24 days ago

“I want to share something that’s been on my heart regarding what is going on in USA Swimming at the moment.“

“Thomas is not a USA Swimming member, according to USA Swimming President Tim Hinchey.”

BearlyBreathing
Reply to  ACC
24 days ago

I see your point but I think your point misses the point.
What if she had said, “U.S. Swimming” instead of “USA Swimming”? Add 2 periods and subtract an A.
There’s still a fundamental issue that needs to be addressed at each and every level of competitive swimming.

Last edited 24 days ago by BearlyBreathing
Coach Tom
Reply to  BearlyBreathing
24 days ago

I agree. USA Swimming’s stance on the issue is disingenuous and amounts to little more than kicking the can (probably a few months) down the road. They are going to have to confront this issue and develop sound/fair policies eventually.

sam
Reply to  Coach Tom
23 days ago

USA Swimming allows transgender athletes to compete in the gender category consistent with their gender identity.

https://www.usaswimming.org/news/2019/07/16/steps-to-request-competition-category

https://www.usaswimming.org/news/2021/06/01/lgbtq-resources

Braden Keith(@braden)
Admin
Reply to  sam
23 days ago

Those restrictions are specific to minor, non-elite athletes.

It’s still unclear what the regulations are for elite/senior level competitions in USA Swimming.

HJones
Reply to  Braden Keith
23 days ago

According to this line in Step 7:

“Elite athletes who may qualify for high-level or international meets must also refer to the guidelines provided by USADA, WADA, FINA, and IOC, regarding drug testing, qualifications, and other rules.”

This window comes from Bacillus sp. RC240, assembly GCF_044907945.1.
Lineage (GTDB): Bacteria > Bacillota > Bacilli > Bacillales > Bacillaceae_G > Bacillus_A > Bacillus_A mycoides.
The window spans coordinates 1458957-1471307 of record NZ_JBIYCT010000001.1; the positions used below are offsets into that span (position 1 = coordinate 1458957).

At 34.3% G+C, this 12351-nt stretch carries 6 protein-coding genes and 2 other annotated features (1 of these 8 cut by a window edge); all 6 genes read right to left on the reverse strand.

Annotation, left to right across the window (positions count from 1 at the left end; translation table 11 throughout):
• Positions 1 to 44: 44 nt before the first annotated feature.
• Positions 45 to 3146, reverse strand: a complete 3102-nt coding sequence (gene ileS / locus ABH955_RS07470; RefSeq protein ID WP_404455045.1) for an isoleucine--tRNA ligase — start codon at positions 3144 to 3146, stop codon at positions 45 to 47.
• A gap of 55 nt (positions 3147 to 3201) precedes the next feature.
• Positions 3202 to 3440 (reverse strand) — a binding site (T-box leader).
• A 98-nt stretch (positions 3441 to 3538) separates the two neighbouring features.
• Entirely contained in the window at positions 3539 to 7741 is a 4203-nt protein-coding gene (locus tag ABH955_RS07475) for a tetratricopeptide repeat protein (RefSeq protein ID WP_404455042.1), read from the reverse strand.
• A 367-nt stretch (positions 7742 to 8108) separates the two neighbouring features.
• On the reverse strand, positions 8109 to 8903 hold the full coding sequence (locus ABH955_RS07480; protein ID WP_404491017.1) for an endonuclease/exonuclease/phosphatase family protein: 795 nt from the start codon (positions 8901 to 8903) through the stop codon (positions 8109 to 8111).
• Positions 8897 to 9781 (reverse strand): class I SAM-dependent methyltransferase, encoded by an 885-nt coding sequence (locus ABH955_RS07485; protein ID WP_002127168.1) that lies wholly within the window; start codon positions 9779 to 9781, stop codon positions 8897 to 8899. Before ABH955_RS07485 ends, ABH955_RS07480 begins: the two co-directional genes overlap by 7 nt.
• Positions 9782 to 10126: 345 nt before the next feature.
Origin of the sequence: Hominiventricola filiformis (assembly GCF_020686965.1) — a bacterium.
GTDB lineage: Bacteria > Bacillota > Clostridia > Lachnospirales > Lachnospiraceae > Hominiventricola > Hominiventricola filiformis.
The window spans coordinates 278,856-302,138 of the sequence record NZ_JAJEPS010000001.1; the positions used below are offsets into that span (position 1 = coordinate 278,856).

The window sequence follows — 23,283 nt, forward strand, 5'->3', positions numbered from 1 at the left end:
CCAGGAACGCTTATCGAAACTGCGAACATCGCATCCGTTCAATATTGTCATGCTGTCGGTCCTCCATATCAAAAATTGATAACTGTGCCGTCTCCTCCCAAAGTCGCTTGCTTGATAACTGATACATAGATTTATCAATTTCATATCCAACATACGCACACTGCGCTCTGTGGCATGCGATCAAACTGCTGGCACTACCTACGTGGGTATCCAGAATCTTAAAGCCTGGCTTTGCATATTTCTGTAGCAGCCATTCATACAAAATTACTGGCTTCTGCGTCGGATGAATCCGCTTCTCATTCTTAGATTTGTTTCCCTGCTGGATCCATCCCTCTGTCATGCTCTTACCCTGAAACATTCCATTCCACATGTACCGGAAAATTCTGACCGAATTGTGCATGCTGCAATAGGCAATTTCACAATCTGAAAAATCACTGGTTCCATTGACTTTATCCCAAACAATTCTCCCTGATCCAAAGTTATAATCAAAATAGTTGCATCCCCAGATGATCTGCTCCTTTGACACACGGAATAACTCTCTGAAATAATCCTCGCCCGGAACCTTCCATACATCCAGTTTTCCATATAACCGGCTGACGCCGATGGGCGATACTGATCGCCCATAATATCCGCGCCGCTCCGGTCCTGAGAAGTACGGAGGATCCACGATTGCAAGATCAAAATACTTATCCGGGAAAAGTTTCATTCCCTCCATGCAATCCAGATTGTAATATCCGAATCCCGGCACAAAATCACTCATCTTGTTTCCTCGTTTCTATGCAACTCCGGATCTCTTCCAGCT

it seems as though the regulations are the same for elite/senior-level competitions, with the added provision that they follow the regulations set forth by these higher bodies. So as it is written, Lia Thomas would be fine to compete. And, unfortunately, I don’t see them making a switch before the end of this swim year–they could also be legally restricted from doing so with a selection meet occurring in a few months.

sam
Reply to  Braden Keith
22 days ago

Tim Hinchey was interviewed by Brett Hawke: https://www.youtube.com/watch?v=nlfl3hoPIZY

Speaking on the transgender issue Hinchey said “Currently, right now, the way we work at an elite level, is we defer to the IOC’s language and mandate as it pertains to transgender athletes. And then they defer to FINA.”

Link below is to the IOC Framework on Fairness, Inclusion and Non-Discrimination on The Basis of Gender Identity and Sex Variation

https://stillmed.olympics.com/media/Documents/News/2021/11/IOC-Framework-Fairness-Inclusion-Non-discrimination-2021.pdf

HJones
Reply to  ACC
24 days ago